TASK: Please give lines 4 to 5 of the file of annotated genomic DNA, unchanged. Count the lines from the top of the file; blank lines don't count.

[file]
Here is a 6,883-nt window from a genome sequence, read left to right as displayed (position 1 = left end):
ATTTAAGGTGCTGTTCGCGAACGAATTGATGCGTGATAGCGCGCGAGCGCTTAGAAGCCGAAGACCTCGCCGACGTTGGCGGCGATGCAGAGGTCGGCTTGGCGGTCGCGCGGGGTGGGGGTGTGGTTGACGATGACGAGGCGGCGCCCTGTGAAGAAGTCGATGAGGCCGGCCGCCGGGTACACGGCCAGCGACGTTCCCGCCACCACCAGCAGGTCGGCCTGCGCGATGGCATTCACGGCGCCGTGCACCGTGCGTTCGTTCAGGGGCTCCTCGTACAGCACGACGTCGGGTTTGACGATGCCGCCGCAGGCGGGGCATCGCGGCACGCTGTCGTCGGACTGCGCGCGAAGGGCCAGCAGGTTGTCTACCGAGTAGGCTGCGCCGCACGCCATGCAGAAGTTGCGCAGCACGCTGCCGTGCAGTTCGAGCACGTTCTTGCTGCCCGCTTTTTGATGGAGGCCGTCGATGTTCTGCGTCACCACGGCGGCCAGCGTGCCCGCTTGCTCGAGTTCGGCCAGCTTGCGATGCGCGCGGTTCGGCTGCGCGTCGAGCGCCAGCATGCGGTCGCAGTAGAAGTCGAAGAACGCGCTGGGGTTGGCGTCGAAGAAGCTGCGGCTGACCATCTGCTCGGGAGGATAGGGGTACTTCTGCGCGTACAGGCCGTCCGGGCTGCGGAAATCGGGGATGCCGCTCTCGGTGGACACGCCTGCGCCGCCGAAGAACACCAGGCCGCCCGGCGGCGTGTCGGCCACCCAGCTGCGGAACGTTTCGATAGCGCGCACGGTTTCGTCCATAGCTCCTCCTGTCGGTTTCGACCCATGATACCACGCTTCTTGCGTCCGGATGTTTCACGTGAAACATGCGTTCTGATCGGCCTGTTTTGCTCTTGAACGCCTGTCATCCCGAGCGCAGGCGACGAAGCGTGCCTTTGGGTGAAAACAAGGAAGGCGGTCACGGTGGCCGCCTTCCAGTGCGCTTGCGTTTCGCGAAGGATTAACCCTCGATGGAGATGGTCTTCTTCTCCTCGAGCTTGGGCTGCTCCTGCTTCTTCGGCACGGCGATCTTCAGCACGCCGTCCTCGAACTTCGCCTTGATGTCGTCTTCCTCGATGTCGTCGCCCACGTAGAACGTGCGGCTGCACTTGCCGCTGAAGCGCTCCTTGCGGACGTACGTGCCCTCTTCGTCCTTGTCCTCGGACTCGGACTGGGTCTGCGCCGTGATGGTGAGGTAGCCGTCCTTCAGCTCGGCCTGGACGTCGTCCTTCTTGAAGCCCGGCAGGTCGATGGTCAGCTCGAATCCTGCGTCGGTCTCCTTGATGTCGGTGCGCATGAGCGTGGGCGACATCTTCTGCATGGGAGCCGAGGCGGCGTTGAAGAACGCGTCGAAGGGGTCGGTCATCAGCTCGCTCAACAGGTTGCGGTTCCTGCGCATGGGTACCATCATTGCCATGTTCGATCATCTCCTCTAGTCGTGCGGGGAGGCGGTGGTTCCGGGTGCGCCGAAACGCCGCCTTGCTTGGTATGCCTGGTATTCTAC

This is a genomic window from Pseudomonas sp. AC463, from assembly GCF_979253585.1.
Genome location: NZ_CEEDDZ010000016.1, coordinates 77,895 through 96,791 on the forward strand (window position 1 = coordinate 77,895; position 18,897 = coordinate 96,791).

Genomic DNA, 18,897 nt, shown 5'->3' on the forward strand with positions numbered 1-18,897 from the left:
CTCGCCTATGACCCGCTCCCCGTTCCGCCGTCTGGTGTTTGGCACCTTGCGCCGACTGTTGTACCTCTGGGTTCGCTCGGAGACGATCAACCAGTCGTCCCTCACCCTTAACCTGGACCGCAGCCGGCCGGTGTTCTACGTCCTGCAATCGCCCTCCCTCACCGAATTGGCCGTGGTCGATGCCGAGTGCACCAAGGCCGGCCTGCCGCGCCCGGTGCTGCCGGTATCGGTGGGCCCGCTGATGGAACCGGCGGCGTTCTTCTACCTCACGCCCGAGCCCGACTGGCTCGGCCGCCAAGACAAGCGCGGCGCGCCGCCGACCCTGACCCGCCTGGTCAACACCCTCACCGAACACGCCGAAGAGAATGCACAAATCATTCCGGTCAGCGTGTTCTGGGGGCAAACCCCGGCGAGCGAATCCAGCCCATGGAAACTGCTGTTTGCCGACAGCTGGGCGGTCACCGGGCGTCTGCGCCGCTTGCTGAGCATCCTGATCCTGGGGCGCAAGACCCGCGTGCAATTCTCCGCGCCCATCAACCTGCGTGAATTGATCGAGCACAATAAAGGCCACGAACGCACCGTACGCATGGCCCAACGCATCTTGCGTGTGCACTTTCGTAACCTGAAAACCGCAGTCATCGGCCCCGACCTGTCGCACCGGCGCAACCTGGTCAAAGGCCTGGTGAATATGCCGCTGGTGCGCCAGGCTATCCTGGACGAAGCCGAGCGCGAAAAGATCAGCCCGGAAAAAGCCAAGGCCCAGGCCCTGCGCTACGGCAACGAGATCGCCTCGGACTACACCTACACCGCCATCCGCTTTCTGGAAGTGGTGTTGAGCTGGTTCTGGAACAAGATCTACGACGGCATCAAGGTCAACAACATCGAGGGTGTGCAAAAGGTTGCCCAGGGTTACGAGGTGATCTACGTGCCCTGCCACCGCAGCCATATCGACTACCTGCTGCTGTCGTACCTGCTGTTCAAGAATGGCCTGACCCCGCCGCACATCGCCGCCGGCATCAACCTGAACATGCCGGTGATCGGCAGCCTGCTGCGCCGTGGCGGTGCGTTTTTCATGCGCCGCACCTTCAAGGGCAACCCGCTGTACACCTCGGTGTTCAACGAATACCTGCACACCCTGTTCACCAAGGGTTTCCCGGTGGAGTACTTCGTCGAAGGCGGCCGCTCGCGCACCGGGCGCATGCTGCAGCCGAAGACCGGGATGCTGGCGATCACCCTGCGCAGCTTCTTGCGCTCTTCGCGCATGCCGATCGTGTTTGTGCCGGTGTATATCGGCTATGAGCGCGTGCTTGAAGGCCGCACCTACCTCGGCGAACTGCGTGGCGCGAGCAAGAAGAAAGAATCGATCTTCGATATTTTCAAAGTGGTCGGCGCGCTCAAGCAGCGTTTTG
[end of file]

Genome location: NZ_CEEDDZ010000016.1, coordinates 77,895 through 96,791 on the forward strand (window position 1 = coordinate 77,895; position 18,897 = coordinate 96,791).

Genomic DNA, 18,897 nt, shown 5'->3' on the forward strand with positions numbered 1-18,897 from the left: